We've all heard of the power of positive thinking. We're told to be positive. Think positively.

So when someone we love is feeling down or facing a challenge, many of us often turn to positivity to comfort and console.

But being positive may not always be the right approach, according to licensed psychotherapist Whitney Hawkins Goodman, who uses the phrase "toxic positivity" to describe the phenomenon.

"Toxic positivity is when we meet somebody with a platitude, advice or a statement, and it leaves them feeling like they don't have room to be vulnerable, explain themselves or share how they're feeling," Goodman said. "This might be when somebody comes to you with a problem and you say, 'Come on, it's not that bad. Get over it ... everything's gonna be fine.'"

"I think as a society we really enjoy this type of positivity because it makes us feel like everything is OK," Goodman said. "It also puts a lot of responsibility on the individual. It lets us be able to say, 'This is your issue and if you could just be a little bit more positive, you would be able to fix it.'"

In reality, life is more complicated than that. Goodman explained via a viral social media post how some positivity can be "dismissive," while "validation and hope" can be better mechanisms for helping people cope.

PHOTO: Licensed psychotherapist Whitney Hawkins Goodman discusses toxic positivity at her home in Miami Beach, Florida, on September 30, 2019.
ABC News
Licensed psychotherapist Whitney Hawkins Goodman discusses toxic positivity at her home in Miami Beach, Florida, on September 30, 2019.

"Toxic positivity has become such a popular concept with people because positivity has become so popular lately," Goodman said. "I think social media has played a huge role in how much we see positivity being pushed on us in our daily lives -- that everybody else is doing so great and they're so happy, and we're not."

Goodman said your interactions with others can be more helpful when you validate their statements and feelings.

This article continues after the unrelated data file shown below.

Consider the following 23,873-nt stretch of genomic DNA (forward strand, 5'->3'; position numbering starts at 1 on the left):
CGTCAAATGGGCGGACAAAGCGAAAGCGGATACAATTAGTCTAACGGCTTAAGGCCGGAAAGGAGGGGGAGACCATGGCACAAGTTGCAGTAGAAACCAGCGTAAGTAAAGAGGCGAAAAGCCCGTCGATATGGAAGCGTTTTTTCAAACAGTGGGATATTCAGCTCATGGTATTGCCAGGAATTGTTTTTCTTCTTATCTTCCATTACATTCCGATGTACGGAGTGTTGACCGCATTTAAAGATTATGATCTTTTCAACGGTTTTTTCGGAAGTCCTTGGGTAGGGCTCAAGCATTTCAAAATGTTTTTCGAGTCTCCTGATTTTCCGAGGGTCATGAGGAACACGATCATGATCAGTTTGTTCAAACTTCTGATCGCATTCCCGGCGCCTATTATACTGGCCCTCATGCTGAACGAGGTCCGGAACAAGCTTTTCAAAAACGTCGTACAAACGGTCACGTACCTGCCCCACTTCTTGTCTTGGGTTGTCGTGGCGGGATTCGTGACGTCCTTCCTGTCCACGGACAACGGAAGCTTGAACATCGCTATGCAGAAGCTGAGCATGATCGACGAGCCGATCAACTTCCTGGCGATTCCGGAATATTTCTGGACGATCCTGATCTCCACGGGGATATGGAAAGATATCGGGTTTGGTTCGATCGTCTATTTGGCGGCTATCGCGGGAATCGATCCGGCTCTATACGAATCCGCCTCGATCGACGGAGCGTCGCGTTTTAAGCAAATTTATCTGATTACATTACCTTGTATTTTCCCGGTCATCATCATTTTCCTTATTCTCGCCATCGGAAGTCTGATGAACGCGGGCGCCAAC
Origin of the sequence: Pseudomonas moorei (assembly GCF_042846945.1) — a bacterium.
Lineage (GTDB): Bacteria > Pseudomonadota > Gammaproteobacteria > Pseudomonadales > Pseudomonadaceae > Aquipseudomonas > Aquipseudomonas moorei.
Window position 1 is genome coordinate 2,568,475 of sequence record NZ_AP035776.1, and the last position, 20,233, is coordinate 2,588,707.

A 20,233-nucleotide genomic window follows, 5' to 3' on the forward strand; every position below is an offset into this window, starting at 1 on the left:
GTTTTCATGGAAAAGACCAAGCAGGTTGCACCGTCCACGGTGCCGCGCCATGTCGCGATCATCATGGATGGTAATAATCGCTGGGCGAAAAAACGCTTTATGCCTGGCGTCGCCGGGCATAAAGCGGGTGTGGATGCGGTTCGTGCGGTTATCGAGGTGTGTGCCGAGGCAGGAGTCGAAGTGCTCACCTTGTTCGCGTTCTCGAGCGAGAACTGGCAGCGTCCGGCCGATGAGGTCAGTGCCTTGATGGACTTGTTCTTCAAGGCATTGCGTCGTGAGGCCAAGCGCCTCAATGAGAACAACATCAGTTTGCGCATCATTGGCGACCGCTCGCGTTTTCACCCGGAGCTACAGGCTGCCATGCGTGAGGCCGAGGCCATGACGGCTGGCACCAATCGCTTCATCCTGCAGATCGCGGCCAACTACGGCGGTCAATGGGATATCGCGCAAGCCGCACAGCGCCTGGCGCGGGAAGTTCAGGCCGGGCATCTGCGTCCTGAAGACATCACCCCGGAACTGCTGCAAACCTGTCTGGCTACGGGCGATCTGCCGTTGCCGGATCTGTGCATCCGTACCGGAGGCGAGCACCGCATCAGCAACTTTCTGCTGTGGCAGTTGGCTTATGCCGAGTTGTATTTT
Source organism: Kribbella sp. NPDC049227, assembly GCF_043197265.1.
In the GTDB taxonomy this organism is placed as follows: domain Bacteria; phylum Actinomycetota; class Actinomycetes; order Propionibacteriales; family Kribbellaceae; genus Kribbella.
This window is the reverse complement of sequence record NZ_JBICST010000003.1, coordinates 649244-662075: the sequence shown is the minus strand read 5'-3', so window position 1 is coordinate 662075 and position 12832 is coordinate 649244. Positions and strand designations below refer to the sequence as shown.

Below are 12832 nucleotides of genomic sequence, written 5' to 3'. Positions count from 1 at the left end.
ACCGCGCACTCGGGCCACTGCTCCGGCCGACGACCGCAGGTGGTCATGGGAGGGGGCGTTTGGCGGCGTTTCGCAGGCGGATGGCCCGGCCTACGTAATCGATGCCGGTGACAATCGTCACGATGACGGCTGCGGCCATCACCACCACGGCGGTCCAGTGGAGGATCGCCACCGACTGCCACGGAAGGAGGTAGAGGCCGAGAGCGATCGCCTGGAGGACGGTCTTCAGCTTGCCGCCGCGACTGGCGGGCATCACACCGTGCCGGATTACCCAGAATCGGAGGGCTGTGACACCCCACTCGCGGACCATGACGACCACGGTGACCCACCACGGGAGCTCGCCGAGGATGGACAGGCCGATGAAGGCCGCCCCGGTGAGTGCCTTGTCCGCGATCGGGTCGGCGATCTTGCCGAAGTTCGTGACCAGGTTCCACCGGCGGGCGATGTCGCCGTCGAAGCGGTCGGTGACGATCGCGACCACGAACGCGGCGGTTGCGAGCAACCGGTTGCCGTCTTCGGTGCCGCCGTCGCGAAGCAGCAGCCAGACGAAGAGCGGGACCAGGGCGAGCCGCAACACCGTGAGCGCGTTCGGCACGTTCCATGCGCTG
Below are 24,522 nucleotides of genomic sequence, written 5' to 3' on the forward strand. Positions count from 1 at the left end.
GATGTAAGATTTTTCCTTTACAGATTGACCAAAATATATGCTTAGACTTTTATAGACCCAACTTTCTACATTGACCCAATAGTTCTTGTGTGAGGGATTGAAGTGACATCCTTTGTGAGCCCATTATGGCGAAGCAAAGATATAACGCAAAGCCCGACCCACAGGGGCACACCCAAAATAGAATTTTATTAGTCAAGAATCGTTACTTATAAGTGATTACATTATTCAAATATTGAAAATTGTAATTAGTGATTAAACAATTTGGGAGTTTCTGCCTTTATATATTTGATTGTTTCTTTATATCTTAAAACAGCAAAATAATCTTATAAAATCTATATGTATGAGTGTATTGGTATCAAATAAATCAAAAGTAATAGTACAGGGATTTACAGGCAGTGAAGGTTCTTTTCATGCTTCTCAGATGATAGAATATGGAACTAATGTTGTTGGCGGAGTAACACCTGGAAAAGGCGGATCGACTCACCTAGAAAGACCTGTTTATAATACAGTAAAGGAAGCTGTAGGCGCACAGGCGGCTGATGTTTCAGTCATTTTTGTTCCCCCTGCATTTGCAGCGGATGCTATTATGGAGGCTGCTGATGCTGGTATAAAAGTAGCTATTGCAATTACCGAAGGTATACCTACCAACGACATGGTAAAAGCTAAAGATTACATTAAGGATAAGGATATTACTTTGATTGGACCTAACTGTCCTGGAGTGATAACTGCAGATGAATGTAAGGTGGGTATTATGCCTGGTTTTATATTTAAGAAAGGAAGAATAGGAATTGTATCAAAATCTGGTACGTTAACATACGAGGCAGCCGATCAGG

To do that, she has provided tips for how to engage better with our loved ones:

1. Validate the experience that the person is going through. Say things like, "I hear what you're saying;" "I'm here for you;" and "That sounds really hard."

2. Ask them questions, such as, "Can you tell me more about that?" or "Can you tell me a little bit more about what this feels like for you?"

3. Ask the person if they want space to vent about their issue or if they want advice. If the person tells you that they want advice, it's OK to step in and share with them. If they tell you they are looking to share, then this is where you stop and continue to ask questions and be there with them.

"If you're the recipient of toxic positivity, it might make you feel really emotional and like the other person doesn't understand you," Goodman said. "It's OK to tell that person what you need in the moment, and if they're not able to offer it to you, it's OK to say, 'This is about me.'"

If that happens, Goodman suggested going to talk about the issue with another person who might be able to validate you in the moment.

"Toxic positivity is a scary word," Goodman said. "We want you to have more positivity in your life. What's important is that you're able to feel a wide variety of emotions and get to that positive adaptive thought on your own without being pushed there."